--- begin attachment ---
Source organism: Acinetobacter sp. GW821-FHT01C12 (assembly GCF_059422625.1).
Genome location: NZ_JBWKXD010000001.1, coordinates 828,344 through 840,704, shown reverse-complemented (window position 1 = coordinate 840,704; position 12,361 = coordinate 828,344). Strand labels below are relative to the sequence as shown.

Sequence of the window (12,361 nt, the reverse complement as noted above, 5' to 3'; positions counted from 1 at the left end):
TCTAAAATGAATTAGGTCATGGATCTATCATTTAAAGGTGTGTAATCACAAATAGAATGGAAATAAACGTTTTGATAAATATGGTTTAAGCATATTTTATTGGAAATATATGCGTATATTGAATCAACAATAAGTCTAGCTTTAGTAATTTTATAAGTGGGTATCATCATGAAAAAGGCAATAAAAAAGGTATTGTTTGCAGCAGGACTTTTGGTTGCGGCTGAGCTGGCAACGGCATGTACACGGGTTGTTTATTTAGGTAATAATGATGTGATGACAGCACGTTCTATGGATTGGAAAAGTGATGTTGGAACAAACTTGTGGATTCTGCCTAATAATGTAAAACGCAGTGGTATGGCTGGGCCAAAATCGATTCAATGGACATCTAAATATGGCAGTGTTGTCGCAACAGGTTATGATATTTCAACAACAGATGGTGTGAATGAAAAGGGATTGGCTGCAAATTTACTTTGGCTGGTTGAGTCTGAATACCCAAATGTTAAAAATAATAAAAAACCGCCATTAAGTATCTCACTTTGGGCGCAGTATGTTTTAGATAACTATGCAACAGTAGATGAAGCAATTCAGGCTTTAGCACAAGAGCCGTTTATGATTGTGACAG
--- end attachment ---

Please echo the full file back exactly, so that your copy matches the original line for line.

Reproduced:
Source organism: Acinetobacter sp. GW821-FHT01C12 (assembly GCF_059422625.1).
Genome location: NZ_JBWKXD010000001.1, coordinates 828,344 through 840,704, shown reverse-complemented (window position 1 = coordinate 840,704; position 12,361 = coordinate 828,344). Strand labels below are relative to the sequence as shown.

Sequence of the window (12,361 nt, the reverse complement as noted above, 5' to 3'; positions counted from 1 at the left end):
TCTAAAATGAATTAGGTCATGGATCTATCATTTAAAGGTGTGTAATCACAAATAGAATGGAAATAAACGTTTTGATAAATATGGTTTAAGCATATTTTATTGGAAATATATGCGTATATTGAATCAACAATAAGTCTAGCTTTAGTAATTTTATAAGTGGGTATCATCATGAAAAAGGCAATAAAAAAGGTATTGTTTGCAGCAGGACTTTTGGTTGCGGCTGAGCTGGCAACGGCATGTACACGGGTTGTTTATTTAGGTAATAATGATGTGATGACAGCACGTTCTATGGATTGGAAAAGTGATGTTGGAACAAACTTGTGGATTCTGCCTAATAATGTAAAACGCAGTGGTATGGCTGGGCCAAAATCGATTCAATGGACATCTAAATATGGCAGTGTTGTCGCAACAGGTTATGATATTTCAACAACAGATGGTGTGAATGAAAAGGGATTGGCTGCAAATTTACTTTGGCTGGTTGAGTCTGAATACCCAAATGTTAAAAATAATAAAAAACCGCCATTAAGTATCTCACTTTGGGCGCAGTATGTTTTAGATAACTATGCAACAGTAGATGAAGCAATTCAGGCTTTAGCACAAGAGCCGTTTATGATTGTGACAG